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riderinthestorm Donating Member (1000+ posts) Send PM | Profile | Ignore Tue Mar-17-09 01:52 PM
Response to Reply #3
8. Geithner looks more and more criminal every day.
Edited on Tue Mar-17-09 01:56 PM by riderinthestorm
I am pretty grim about him being "innocent". He's a player in these waters and I am deeply, deeply troubled that Obama has kept him on - especially after reading all this.

The AIG bonus $$ should have been a huge red flag for Obama a long time ago, along with the disclosure of full reimbursement for the counterparties for AIG - Geithner "smells". He doesn't pass the bullshit meter anymore and if Obama doesn't dump him soon, AND begin to seriously re-direct "our" financial house, he'll utterly lose my support. Geithner had to have known what was going on behind the scenes. It's impossible he wasn't privy to that level of deal making, even just so he could report that stuff to his bosses.

Like I said, I hope Obama begins to make tracks on figuring this all out and taking some action. If nothing changes, and the great financial rip off of our lifetime proceeds, it will indicate he's as corrupt (or has been corrupted) as the rest. I'm pretty sick at heart reading this OP.

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stillcool Donating Member (1000+ posts) Send PM | Profile | Ignore Tue Mar-17-09 02:38 PM
Response to Reply #8
23. The AIG bonus money..
when did that come to light? I'm not really concerned over anyone's 'support', but I am interested in learning exactly how this all played out. I read Elliot Spitzer's piece at Salon and I think the questions he posted that require answers would probably help me a great deal in understanding some of this nonsense. The worst part of it..to me..is that there is too much noise, and not enough information.
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Jefferson23 Donating Member (1000+ posts) Send PM | Profile | Ignore Tue Mar-17-09 06:24 PM
Response to Reply #8
49. You might be interested in this if you haven't already read it:
Treasury Attempts to “Blame Dodd” for AIG Bonuses
By: Jane Hamsher Tuesday March 17, 2009 1:15 pm


As Geithner tries to get out of the way of the AIG bonus train wreck, it looks like the designated sin eater is going to be Chris Dodd:

The administration official said the Treasury Department did its own legal analysis and concluded that those contracts could not be broken. The official noted that even a provision recently pushed through Congress by Senator Christopher J. Dodd, a Connecticut Democrat, had an exemption for such bonus agreements already in place.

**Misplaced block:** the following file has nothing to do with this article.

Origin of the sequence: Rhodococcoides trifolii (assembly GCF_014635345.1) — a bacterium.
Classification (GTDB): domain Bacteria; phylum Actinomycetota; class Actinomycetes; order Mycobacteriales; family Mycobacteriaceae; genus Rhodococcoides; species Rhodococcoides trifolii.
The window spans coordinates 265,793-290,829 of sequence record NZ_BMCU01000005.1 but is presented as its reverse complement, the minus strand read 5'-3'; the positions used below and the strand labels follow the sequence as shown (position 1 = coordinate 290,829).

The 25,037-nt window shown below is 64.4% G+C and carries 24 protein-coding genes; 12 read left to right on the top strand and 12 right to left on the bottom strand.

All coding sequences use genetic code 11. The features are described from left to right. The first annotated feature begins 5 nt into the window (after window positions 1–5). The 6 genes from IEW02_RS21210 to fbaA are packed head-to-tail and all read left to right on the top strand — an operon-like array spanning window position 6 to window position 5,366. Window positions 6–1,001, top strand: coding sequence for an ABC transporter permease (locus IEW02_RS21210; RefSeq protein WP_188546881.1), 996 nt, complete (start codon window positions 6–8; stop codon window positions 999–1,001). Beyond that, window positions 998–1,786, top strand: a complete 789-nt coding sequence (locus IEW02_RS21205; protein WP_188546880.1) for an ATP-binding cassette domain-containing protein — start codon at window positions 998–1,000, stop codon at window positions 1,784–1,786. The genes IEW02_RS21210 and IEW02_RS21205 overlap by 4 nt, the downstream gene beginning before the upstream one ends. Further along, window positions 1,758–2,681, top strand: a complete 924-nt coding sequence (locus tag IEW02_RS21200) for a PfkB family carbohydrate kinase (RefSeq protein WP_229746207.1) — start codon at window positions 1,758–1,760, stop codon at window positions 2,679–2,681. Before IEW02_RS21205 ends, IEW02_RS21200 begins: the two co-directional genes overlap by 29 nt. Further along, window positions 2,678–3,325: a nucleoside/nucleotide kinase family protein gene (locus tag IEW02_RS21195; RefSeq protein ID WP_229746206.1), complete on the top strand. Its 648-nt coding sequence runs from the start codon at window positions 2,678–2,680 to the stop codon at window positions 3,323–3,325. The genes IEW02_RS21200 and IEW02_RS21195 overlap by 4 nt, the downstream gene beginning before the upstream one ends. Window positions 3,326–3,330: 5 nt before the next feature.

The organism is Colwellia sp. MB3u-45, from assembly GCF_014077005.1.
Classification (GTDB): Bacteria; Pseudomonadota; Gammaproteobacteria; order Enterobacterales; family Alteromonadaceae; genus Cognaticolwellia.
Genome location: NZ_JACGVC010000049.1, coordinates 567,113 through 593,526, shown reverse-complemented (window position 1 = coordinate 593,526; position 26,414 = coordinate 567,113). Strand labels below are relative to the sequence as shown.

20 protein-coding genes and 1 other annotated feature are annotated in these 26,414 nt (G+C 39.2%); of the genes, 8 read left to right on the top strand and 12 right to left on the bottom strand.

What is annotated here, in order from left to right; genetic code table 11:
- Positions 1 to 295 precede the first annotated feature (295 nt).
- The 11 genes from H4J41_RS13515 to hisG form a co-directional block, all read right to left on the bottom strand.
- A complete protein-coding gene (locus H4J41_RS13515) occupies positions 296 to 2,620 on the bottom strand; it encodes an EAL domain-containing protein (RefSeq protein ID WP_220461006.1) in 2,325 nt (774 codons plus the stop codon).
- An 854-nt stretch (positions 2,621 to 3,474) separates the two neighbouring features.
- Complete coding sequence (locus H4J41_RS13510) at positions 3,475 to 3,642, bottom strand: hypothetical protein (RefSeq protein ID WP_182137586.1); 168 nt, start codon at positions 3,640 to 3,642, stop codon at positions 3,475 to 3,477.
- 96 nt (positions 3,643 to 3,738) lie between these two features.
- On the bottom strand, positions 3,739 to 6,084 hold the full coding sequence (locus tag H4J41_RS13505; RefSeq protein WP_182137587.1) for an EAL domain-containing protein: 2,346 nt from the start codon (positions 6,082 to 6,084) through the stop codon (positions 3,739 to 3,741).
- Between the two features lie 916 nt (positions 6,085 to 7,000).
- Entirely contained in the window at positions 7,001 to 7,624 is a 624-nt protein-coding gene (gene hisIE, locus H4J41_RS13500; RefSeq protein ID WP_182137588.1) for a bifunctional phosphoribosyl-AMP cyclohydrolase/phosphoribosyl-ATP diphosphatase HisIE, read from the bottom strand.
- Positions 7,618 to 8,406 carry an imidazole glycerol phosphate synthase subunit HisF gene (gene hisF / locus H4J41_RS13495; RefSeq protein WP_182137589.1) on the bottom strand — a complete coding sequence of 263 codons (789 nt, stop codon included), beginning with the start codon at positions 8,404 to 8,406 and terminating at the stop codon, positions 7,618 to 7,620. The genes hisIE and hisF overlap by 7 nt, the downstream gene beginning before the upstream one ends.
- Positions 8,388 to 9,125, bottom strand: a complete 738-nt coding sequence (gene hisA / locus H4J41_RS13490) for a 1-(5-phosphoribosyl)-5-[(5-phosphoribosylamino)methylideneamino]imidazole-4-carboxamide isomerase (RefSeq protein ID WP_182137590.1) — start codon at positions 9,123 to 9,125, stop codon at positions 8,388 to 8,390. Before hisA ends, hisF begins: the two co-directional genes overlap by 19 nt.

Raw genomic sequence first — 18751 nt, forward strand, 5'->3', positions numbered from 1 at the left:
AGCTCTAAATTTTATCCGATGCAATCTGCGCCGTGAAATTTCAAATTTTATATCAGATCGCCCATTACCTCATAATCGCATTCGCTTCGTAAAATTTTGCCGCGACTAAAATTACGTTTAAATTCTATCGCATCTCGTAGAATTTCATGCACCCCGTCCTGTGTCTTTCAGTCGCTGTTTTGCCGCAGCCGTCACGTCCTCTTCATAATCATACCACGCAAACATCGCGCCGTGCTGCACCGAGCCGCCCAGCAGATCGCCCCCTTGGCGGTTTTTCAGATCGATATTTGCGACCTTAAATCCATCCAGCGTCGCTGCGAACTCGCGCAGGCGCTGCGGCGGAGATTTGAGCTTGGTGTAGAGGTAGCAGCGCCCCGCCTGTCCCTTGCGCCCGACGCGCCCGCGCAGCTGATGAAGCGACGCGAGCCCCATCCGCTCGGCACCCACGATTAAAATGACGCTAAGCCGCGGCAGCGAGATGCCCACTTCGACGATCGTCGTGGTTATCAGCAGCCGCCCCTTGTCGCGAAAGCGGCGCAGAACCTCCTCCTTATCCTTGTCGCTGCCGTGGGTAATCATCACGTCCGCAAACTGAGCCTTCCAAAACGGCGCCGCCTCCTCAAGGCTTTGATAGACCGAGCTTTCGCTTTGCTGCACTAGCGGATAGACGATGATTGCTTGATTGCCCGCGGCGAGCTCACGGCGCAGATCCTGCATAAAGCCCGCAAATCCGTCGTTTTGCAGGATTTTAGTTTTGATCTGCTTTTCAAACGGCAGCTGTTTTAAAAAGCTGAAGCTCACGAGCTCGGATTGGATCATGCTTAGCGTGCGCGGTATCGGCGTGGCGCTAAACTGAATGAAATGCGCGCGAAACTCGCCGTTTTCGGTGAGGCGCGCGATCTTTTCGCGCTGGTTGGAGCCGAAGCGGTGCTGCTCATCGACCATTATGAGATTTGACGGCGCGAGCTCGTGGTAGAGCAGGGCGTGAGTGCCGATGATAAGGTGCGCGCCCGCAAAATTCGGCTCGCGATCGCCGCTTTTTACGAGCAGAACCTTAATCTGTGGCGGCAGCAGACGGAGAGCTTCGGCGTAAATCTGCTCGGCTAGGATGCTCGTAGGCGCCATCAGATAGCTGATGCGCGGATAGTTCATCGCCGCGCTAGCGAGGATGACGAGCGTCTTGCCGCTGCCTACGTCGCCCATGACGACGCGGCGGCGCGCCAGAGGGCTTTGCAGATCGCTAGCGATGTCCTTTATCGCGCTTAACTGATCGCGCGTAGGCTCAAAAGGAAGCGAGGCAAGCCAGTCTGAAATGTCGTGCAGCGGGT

So Treasury says Chris Dodd did this? In a word. . . no.


http://firedoglake.com/2009/03/17/treasury-attempts-to-blame-dodd-for-aig-bonuses/
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burythehatchet Donating Member (1000+ posts) Send PM | Profile | Ignore Tue Mar-17-09 01:46 PM
Response to Reply #2
5. Between leveymg and Time for Change we don't need the media. n/t
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dmr Donating Member (1000+ posts) Send PM | Profile | Ignore Tue Mar-17-09 06:03 PM
Response to Reply #5
45. I'll second that!
Many, many thanks to both of them.

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Raksha Donating Member (1000+ posts) Send PM | Profile | Ignore Wed Mar-18-09 02:42 PM
Response to Reply #5
89. I agree! K & R
Re Between leveymg and Time for Change we don't need the media.
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Jambalaya Donating Member (359 posts) Send PM | Profile | Ignore Tue Mar-17-09 07:17 PM
Response to Reply #2
52. Try these links about Madoff
Who is Bernard Madoff, the man behind the $50 billion fraud ... Understanding the Fundraising Scheme Surrounding Bernie Madoff and the Missing $50 Billion. Update: March 10, 2009. By Christopher Bollyn ...
www.bollyn.info/home/articles/911/another-massive-zionist-fraud-surfaces/ - 82k - Cached - Similar pages

Who Is Bernard Madoff? - By Christopher Bollyn By Christopher Bollyn. Tuesday, 30 December 2008 02:22. December 2008. "It's all just one big lie." - Bernard Madoff to his sons about his $50 billion ...
www.futurefastforward.com/financial-analysis/797-by-christopher-bollyn- - 24k - Cached - Similar pages
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Jambalaya Donating Member (359 posts) Send PM | Profile | Ignore Tue Mar-17-09 07:20 PM
Response to Reply #2
53. Some intersting info links re: Madoff
Subject: Try these links about Madoff
Message:
Who is Bernard Madoff, the man behind the $50 billion fraud ... Understanding the Fundraising Scheme Surrounding Bernie Madoff and the Missing $50 Billion. Update: March 10, 2009. By Christopher Bollyn ...